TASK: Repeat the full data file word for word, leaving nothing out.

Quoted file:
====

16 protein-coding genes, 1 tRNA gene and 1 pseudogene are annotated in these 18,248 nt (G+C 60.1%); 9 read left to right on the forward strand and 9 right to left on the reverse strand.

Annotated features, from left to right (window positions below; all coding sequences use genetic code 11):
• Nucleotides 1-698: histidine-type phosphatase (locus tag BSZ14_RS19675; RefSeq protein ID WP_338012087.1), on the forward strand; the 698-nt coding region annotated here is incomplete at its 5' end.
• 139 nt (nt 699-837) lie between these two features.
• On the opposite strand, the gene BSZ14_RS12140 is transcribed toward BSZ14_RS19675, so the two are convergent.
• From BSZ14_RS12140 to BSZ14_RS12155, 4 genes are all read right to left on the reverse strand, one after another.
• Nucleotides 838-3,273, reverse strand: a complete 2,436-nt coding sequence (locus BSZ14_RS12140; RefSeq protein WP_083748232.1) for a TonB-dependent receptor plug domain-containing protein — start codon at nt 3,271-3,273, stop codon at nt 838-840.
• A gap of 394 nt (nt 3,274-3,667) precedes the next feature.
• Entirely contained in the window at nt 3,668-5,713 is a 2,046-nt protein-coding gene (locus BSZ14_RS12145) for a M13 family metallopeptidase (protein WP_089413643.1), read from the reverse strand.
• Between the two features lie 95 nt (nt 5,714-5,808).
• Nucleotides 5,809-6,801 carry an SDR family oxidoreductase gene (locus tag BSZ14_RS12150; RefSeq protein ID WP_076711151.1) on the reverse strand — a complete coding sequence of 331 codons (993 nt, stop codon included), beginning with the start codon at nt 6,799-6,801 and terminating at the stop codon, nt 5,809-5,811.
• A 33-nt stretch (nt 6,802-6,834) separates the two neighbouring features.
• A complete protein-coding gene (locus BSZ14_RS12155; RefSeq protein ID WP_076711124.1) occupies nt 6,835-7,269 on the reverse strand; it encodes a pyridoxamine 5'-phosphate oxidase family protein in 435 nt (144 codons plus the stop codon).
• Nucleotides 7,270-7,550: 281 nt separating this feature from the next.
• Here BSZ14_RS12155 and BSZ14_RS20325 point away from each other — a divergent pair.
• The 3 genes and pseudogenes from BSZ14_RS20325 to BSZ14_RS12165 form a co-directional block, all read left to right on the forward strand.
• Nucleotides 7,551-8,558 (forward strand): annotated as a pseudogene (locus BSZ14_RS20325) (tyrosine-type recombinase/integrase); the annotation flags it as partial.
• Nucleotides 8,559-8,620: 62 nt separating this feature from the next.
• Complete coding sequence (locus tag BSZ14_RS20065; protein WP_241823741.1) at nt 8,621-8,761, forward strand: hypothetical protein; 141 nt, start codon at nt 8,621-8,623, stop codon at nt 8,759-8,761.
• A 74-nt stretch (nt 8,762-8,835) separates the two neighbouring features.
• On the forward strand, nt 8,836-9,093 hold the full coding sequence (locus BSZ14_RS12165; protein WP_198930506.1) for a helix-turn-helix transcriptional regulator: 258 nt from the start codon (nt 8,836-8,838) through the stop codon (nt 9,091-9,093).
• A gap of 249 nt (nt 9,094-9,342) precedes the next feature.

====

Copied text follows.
16 protein-coding genes, 1 tRNA gene and 1 pseudogene are annotated in these 18,248 nt (G+C 60.1%); 9 read left to right on the forward strand and 9 right to left on the reverse strand.

Annotated features, from left to right (window positions below; all coding sequences use genetic code 11):
• Nucleotides 1-698: histidine-type phosphatase (locus tag BSZ14_RS19675; RefSeq protein ID WP_338012087.1), on the forward strand; the 698-nt coding region annotated here is incomplete at its 5' end.
• 139 nt (nt 699-837) lie between these two features.
• On the opposite strand, the gene BSZ14_RS12140 is transcribed toward BSZ14_RS19675, so the two are convergent.
• From BSZ14_RS12140 to BSZ14_RS12155, 4 genes are all read right to left on the reverse strand, one after another.
• Nucleotides 838-3,273, reverse strand: a complete 2,436-nt coding sequence (locus BSZ14_RS12140; RefSeq protein WP_083748232.1) for a TonB-dependent receptor plug domain-containing protein — start codon at nt 3,271-3,273, stop codon at nt 838-840.
• A gap of 394 nt (nt 3,274-3,667) precedes the next feature.
• Entirely contained in the window at nt 3,668-5,713 is a 2,046-nt protein-coding gene (locus BSZ14_RS12145) for a M13 family metallopeptidase (protein WP_089413643.1), read from the reverse strand.
• Between the two features lie 95 nt (nt 5,714-5,808).
• Nucleotides 5,809-6,801 carry an SDR family oxidoreductase gene (locus tag BSZ14_RS12150; RefSeq protein ID WP_076711151.1) on the reverse strand — a complete coding sequence of 331 codons (993 nt, stop codon included), beginning with the start codon at nt 6,799-6,801 and terminating at the stop codon, nt 5,809-5,811.
• A 33-nt stretch (nt 6,802-6,834) separates the two neighbouring features.
• A complete protein-coding gene (locus BSZ14_RS12155; RefSeq protein ID WP_076711124.1) occupies nt 6,835-7,269 on the reverse strand; it encodes a pyridoxamine 5'-phosphate oxidase family protein in 435 nt (144 codons plus the stop codon).
• Nucleotides 7,270-7,550: 281 nt separating this feature from the next.
• Here BSZ14_RS12155 and BSZ14_RS20325 point away from each other — a divergent pair.
• The 3 genes and pseudogenes from BSZ14_RS20325 to BSZ14_RS12165 form a co-directional block, all read left to right on the forward strand.
• Nucleotides 7,551-8,558 (forward strand): annotated as a pseudogene (locus BSZ14_RS20325) (tyrosine-type recombinase/integrase); the annotation flags it as partial.
• Nucleotides 8,559-8,620: 62 nt separating this feature from the next.
• Complete coding sequence (locus tag BSZ14_RS20065; protein WP_241823741.1) at nt 8,621-8,761, forward strand: hypothetical protein; 141 nt, start codon at nt 8,621-8,623, stop codon at nt 8,759-8,761.
• A 74-nt stretch (nt 8,762-8,835) separates the two neighbouring features.
• On the forward strand, nt 8,836-9,093 hold the full coding sequence (locus BSZ14_RS12165; protein WP_198930506.1) for a helix-turn-helix transcriptional regulator: 258 nt from the start codon (nt 8,836-8,838) through the stop codon (nt 9,091-9,093).
• A gap of 249 nt (nt 9,094-9,342) precedes the next feature.